I am a child of immigrant parents. German Jews whose own parents took them away to safety before they had any concept of the danger they were in, just by virtue of their birth. They were brought to America, enrolled in school, taught English, and given high expectations for achievement. After all, they were fortunate, they were spared when so many others were not. They were in the land of opportunity, and by gosh they had better take advantage of those opportunities.
When I was small my mother read me bedtime stories every night. There were lots of normal ones, like like The Little Red Hen and If I Ran the Circus, but there were bizarre German ones too. First there were the Brothers Grimm. It has been observed many times before how aptly named they were, as their fairy tales involved the darkest side of human nature, and often involved evil and death. And then there were Max und Moritz and Struwwelpeter. Oh. My. God.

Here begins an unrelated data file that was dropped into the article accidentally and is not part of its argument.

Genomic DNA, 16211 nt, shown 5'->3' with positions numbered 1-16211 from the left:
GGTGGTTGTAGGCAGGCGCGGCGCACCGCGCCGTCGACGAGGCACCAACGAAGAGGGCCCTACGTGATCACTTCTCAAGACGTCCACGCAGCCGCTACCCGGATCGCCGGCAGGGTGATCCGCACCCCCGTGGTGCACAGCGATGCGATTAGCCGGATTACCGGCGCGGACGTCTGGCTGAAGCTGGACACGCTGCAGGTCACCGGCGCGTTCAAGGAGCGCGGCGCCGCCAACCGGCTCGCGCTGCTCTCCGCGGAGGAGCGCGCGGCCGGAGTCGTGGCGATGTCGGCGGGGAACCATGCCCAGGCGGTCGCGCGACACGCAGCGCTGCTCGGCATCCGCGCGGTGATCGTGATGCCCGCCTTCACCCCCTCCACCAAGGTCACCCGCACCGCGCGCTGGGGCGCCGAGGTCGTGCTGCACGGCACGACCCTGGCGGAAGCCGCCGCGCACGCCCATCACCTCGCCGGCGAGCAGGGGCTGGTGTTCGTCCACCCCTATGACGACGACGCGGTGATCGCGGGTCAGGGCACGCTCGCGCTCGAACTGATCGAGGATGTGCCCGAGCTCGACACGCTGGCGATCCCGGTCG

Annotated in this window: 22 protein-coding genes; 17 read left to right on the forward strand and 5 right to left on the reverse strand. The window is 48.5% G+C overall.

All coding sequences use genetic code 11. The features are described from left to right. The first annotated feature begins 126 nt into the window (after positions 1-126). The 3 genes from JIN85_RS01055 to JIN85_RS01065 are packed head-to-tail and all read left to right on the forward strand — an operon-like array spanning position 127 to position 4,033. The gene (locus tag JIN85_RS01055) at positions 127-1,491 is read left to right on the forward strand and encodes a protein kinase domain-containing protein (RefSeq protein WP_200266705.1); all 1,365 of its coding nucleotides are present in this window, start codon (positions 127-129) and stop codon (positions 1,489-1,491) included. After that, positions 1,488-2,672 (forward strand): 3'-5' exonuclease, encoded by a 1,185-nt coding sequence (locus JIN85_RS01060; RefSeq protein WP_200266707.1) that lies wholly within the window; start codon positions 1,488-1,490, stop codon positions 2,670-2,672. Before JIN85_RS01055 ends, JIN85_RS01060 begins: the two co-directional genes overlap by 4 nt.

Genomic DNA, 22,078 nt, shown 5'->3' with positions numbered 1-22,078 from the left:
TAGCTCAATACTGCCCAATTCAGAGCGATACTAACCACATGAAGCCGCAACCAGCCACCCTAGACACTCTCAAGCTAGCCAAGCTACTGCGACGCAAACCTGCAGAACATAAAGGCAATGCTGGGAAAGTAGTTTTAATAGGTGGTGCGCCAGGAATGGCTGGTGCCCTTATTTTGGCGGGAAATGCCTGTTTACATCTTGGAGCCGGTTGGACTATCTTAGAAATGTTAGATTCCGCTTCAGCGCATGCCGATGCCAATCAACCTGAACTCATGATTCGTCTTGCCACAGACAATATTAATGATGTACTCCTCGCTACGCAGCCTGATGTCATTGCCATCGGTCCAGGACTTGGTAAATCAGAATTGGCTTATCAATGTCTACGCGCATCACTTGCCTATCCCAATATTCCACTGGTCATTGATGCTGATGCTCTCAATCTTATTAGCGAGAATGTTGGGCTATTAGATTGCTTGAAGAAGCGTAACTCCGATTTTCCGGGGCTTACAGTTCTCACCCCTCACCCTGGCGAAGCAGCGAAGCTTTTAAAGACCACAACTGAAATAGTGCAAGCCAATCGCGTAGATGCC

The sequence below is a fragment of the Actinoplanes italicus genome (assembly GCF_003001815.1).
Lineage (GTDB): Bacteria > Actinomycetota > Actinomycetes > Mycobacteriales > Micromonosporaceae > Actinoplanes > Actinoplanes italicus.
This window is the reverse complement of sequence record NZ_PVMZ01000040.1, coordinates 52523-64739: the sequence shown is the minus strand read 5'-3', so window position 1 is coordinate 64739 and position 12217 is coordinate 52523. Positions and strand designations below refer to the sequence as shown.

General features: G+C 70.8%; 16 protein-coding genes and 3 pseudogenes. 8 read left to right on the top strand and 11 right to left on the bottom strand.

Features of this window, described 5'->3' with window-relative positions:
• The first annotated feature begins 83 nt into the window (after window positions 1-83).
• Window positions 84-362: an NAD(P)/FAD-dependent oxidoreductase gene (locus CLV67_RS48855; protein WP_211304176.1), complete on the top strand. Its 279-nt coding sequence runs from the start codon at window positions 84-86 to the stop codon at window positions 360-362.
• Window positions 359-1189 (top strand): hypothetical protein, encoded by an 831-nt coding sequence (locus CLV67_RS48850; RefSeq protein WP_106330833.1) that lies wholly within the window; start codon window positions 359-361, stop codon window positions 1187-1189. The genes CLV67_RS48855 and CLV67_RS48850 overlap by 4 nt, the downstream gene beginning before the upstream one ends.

These were really the stuff of nightmares. A stubborn boy starved himself to death. A tailor cut off the thumbs of a boy who sucked them. A girl who played with matches burned to death. Mom? Did you read these? Were you aware of how disturbing these stories are? This is what you put me to bed with! Didn’t you like me?
These are not the stories I shared with my own son. We read The Very Busy Spider and The Very Hungry Caterpillar. He delighted to Jan Brett’s illustrations and Dr. Seuss’s rhymes. The loving families in Patricia Polacco’s books, and the familiarity of Big Red Barn and Good Night Moon sent him off to sleep in a world that was safe and comfortable.
To this day I have many unjustified fears. I think that perhaps my parents’ choice of bedtime literature fostered some of those. I hope that my son lives in a world where he feels safe and secure. A world where a young child can count on stories ending happily ever after, and nobody will cut off your thumbs.